The Pearl Harbor USS Arizona Memorial is closed indefinitely as a result of emergency repairs needed to its visitor dock and ramp. The memorial is the most iconic part of Pearl Harbor, which is to this day the number one visitor destination in Hawaii. Pearl Harbor marks the place where World War II began in the United States on December 7, 1941.
There’s still a lot to do there, so do go! And while many years have passed, this lives for eternity.
“Due to a critical structural and safety issue impacting the USS Arizona Memorial dock and visitor loading ramp, the Memorial will remain closed to visitation for an undetermined period of time while repairs are made.” — National Park Service.
While the memorial itself remains closed, visitors can still see the moving 25 minute documentary, which is followed by a harbor tour of Battleship Row nearby (but not docking at) the USS Arizona Memorial.
The issue with the memorial arose when what at first appeared to be minor cracks were determined to be far more serious structural issues. It is not yet known how long repairs will take to complete. We’ll update you as soon as we learn more.
The Remainder of Pearl Harbor Remains Open and Accessible
That includes the two free museums, exhibits, bookstore, and virtual reality center. The Battleship Missouri Memorial, the USS Bowfin Submarine Museum & Park, and the Pacific Aviation Museum Pearl Harbor are also open.
Pearl Harbor: Hawaii’s Most Popular Attraction
The USS Arizona Memorial draws more than 1.8 million visitors annually. It was built over remains of sunken battleship USS Arizona, where 1,177 crewmen were killed on December 7, 1941.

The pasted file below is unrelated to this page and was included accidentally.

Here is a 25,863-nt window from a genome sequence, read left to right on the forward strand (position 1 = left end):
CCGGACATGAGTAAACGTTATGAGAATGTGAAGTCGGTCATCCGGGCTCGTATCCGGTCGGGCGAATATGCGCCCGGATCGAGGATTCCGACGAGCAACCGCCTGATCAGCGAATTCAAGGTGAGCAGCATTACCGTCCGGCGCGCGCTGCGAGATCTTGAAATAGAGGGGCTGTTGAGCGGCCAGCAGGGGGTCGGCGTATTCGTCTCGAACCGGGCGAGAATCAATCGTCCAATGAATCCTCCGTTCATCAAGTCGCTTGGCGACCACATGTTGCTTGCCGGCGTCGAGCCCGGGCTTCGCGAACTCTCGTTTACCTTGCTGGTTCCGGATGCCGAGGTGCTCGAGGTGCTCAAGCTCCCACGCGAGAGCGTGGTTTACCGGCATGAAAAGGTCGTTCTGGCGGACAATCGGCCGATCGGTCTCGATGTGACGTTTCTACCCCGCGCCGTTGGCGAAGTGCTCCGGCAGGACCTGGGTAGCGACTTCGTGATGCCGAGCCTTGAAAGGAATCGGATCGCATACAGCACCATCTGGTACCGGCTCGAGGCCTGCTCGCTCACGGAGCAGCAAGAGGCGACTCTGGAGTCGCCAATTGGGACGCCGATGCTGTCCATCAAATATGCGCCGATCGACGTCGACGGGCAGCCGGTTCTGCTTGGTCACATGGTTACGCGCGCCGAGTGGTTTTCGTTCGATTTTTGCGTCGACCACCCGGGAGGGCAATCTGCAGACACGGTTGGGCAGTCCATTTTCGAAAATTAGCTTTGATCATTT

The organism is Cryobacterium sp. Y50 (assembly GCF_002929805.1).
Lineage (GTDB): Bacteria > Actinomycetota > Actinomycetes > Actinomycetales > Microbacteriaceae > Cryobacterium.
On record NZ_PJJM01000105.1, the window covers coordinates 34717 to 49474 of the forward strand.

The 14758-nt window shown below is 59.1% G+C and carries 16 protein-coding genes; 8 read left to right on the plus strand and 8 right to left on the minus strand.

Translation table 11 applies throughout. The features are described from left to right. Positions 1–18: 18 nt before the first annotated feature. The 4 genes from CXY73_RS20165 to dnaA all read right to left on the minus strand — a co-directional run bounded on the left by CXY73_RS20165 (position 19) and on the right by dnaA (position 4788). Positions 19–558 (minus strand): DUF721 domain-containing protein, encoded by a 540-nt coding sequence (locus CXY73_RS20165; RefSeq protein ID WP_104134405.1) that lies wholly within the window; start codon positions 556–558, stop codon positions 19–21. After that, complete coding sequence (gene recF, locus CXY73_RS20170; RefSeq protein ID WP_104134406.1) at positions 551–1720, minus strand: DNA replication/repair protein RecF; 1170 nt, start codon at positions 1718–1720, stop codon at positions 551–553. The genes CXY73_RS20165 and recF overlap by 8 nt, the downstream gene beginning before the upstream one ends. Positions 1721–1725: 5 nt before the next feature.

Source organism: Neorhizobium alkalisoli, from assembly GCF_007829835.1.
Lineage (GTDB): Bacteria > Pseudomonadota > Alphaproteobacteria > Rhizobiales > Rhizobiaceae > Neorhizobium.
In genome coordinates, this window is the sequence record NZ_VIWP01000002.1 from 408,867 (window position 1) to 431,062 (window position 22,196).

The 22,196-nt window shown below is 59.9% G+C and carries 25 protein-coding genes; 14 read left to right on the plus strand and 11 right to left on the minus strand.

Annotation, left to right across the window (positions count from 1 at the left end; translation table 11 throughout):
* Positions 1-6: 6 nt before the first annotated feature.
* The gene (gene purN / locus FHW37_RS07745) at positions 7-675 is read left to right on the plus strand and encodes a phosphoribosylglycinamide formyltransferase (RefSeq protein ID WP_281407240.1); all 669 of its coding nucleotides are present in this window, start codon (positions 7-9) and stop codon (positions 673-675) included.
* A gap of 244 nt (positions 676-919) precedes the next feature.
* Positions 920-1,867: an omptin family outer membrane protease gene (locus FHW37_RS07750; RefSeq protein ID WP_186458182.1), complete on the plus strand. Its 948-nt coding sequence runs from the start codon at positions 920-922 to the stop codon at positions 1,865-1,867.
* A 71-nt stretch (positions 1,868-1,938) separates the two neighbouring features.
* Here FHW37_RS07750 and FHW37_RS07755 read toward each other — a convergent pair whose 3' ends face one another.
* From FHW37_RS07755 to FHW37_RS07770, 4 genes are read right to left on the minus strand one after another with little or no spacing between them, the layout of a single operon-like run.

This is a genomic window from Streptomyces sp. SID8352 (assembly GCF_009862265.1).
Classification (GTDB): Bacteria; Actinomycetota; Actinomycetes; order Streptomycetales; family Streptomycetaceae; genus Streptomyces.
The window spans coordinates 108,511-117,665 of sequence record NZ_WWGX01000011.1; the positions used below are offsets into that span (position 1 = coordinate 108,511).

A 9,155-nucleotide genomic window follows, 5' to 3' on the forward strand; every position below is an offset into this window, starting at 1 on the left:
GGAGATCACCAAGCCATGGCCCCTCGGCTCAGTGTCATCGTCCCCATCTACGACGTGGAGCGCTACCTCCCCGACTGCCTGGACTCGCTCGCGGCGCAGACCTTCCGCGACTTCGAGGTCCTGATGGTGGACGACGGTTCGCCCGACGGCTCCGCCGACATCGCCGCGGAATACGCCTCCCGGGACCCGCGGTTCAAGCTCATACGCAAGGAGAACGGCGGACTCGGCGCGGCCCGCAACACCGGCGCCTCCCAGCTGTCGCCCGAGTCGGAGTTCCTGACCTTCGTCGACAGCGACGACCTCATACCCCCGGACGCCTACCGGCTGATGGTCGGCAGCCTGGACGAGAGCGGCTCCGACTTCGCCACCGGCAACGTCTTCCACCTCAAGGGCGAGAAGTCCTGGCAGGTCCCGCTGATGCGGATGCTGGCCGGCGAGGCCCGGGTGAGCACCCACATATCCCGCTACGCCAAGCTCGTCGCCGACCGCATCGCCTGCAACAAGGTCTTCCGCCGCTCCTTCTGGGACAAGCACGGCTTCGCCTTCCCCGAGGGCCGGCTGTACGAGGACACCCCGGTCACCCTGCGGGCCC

The remainder of Pearl Harbor remains open daily from 7am to 5pm (closed on Thanksgiving, Christmas and New Year’s Day). Admission and parking is free to all visitors.
Pearl Harbor History: 76 Years Old
Beat of Hawaii editors Rob and Jeff returned to visit Pearl Harbor on its 75th anniversary. In a word, we were very moved. We had both heard about how this day had impacted our families so many years ago. And how emotional they were when they subsequently were able to visit Pearl Harbor themselves. Jeff’s aunt remembered when time stood still on that day as the news struck across the country.
December 7, 1941 was the infamous day that led to the US entry into World War II. The attack started at 7:48 in the morning as 353 Japanese planes launched from 6 aircraft carriers and struck in two waves. Eight US battleships in the harbor were damaged and 4 were sunk in addition to the loss of 188 aircraft. 2,403 Americans were killed and 1,178 injured.
The USS Arizona at Pearl Harbor, now the iconic memorial pictured above, was only one of two ships which remained sunk, with the others all raised and six returned to war time service. The Arizona, which had been hit with a nearly 1 ton bomb, exploded and sank with 1,000 sailors aboard.
Oil continues to be exuded from the remains clearly visible below the blue Pacific.
The temporarily closed memorial was dedicated in 1962 and soon thereafter the National Park Service took over the operations of the national historic landmark. Millions of annual visitors are still drawn to this top Hawaii attraction.
For us, the highlight of Pearl Harbor is by far the shuttered USS Arizona memorial. We also enjoyed the half hour documentary film followed by the brief but haunting boat ride out to the eerie memorial itself.
Following our last visit, we also enjoyed the new visitor center and the fascinating Pacific Aviation Museum. The museum includes two original hangars replete with not repaired bullet holes and the original control tower. Planes and helicopters on display with their stories provide fascinating insights into a time gone by.
GoOahu Card Includes Pearl Harbor Memorials and More
If you’re looking for things to do on Oahu, including Pearl Harbor, read how we used the GoOahu card and saved $144 each. It includes the Battleship Missouri, USS Bowfin, and Pacific Aviation Museum at Pearl Harbor among its 31 attractions.